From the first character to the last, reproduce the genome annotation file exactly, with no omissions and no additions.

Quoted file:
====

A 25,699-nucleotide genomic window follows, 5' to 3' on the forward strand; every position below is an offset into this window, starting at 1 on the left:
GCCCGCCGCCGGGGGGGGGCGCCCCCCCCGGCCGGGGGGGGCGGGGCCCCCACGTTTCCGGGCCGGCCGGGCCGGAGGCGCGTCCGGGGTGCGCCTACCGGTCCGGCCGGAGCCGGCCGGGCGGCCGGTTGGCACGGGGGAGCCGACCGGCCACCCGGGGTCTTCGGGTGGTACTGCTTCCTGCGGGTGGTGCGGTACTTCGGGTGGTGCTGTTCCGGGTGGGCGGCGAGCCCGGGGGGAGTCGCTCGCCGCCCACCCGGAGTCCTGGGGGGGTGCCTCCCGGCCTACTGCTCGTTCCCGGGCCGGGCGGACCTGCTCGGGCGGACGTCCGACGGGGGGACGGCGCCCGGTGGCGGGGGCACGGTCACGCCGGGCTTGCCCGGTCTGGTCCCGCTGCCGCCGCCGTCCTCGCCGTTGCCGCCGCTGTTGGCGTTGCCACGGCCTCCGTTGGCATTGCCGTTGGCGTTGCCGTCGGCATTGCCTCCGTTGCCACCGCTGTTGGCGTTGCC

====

A 25,699-nucleotide genomic window follows, 5' to 3' on the forward strand; every position below is an offset into this window, starting at 1 on the left:
GCCCGCCGCCGGGGGGGGGCGCCCCCCCCGGCCGGGGGGGGCGGGGCCCCCACGTTTCCGGGCCGGCCGGGCCGGAGGCGCGTCCGGGGTGCGCCTACCGGTCCGGCCGGAGCCGGCCGGGCGGCCGGTTGGCACGGGGGAGCCGACCGGCCACCCGGGGTCTTCGGGTGGTACTGCTTCCTGCGGGTGGTGCGGTACTTCGGGTGGTGCTGTTCCGGGTGGGCGGCGAGCCCGGGGGGAGTCGCTCGCCGCCCACCCGGAGTCCTGGGGGGGTGCCTCCCGGCCTACTGCTCGTTCCCGGGCCGGGCGGACCTGCTCGGGCGGACGTCCGACGGGGGGACGGCGCCCGGTGGCGGGGGCACGGTCACGCCGGGCTTGCCCGGTCTGGTCCCGCTGCCGCCGCCGTCCTCGCCGTTGCCGCCGCTGTTGGCGTTGCCACGGCCTCCGTTGGCATTGCCGTTGGCGTTGCCGTCGGCATTGCCTCCGTTGCCACCGCTGTTGGCGTTGCC